Arbitration provides litigants the opportunity to resolve disputes by arbitrators who are, theoretically, experts in their field, and in a cost-effective and streamlined environment. As a forum, however, arbitration is certainly not without a downside for some, particularly those dealing with unlicensed contractors, as recently highlighted by The Village of Dolphin Commerce Center, LLC v. Construction Service Solutions, LLC, 2014 WL 2116361, (Fla. 3d DCA May 21, 2014).
In Dolphin Commerce, an owner hired a contractor to build a warehouse. At the time of the contract, the contractor was not properly licensed under Chapter 489, Florida Statutes. During construction of the warehouse, disputes arose, the contractor claimed to be unpaid, and a construction lien was ultimately recorded. The contractor also filed a demand for arbitration based on its contract. In response to the arbitration demand, the owner asserted the defense of section 489.128(1), Florida Statutes, which provides “contracts entered into … by an unlicensed contractor shall be unenforceable in law or in equity by the unlicensed contractor.” Moreover, as raised by the owner, where “a contract is rendered unenforceable under this section, no lien or bond claim shall exist in favor of the unlicensed contractor.” § 489.128(2), Fla. Stat. In addition to the defenses asserted in arbitration, the owner concurrently filed suit in circuit court to dispense with the contractor’s claim based on the unlicensed status.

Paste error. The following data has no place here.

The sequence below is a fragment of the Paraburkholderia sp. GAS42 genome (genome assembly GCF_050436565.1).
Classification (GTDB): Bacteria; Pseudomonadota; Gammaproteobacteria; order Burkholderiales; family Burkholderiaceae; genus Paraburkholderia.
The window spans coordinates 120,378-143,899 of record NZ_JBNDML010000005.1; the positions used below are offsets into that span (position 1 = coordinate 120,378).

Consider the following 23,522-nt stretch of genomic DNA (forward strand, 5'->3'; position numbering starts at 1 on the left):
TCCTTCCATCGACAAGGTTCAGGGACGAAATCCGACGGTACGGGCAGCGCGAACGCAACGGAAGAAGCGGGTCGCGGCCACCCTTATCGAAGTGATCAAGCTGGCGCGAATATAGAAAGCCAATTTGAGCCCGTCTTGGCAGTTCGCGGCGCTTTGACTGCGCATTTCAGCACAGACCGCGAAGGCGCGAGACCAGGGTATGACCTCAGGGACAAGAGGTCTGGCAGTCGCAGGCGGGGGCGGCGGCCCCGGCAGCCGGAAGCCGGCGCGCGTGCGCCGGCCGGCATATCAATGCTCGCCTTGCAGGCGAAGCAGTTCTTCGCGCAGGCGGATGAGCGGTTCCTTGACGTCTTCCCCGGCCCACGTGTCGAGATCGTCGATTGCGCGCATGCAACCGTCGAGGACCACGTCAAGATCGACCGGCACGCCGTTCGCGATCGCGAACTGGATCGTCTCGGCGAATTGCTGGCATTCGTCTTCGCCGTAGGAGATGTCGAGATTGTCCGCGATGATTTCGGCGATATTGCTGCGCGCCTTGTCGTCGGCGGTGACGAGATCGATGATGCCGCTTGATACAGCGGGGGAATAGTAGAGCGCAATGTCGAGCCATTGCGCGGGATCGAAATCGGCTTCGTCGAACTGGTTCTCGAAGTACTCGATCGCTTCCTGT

Because the contractor was unlicensed, the owner’s position was two-fold: (i) the contract and its arbitration provision were unenforceable; and (ii) the lien based on the contract was equally unenforceable. In response to the owner’s circuit court action, the contractor moved to compel arbitration, which was granted by the trial court. The parties then proceeded to arbitrate.
During arbitration, the owner asserted the contractor’s lack of licensure as a defense as set forth by section 489.128 but apparently failed to object to the arbitration panel’s jurisdiction to hear the issue. Under the Construction Industry Arbitration Rules of the American Arbitration Association, a party must object to the jurisdiction of the panel at the outset, or the panel is deemed to have jurisdiction. See Rule 9(c), AAA. The contractor prevailed at arbitration and sought to confirm its award in circuit court. The owner moved to vacate the award on several grounds, but namely because the underlying contract ― the basis for arbitration and the contractor’s claim ― was unenforceable because of the contractor’s unlicensed status.
The owner’s motion to vacate was denied because the issue of enforceability of the contract in light of section 489.128 was at least properly submitted to arbitration and decided upon by the panel. The Third District Court of Appeal noted the “very narrow” authority trial courts have in vacating arbitration awards and affirmed the trial court. Simply put, “[t]o ask the trial court to revisit this issue would require the trial court to step into an appellate position.” Dolphin Commerce, 2014 WL 2116361, at *3. But for narrow bases, trial courts lack authority to re-litigate the issues presented and decided in arbitration, and here, the enforceability of the contract despite licensure issues had already been decided by the arbitration panel.
Dolphin Commerce serves as a bright-line reminder for parties of the limited appealability of an arbitrator’s decision and that failing to object to the jurisdiction of the arbitrator may ultimately waive this defense (even if it was presented at arbitration).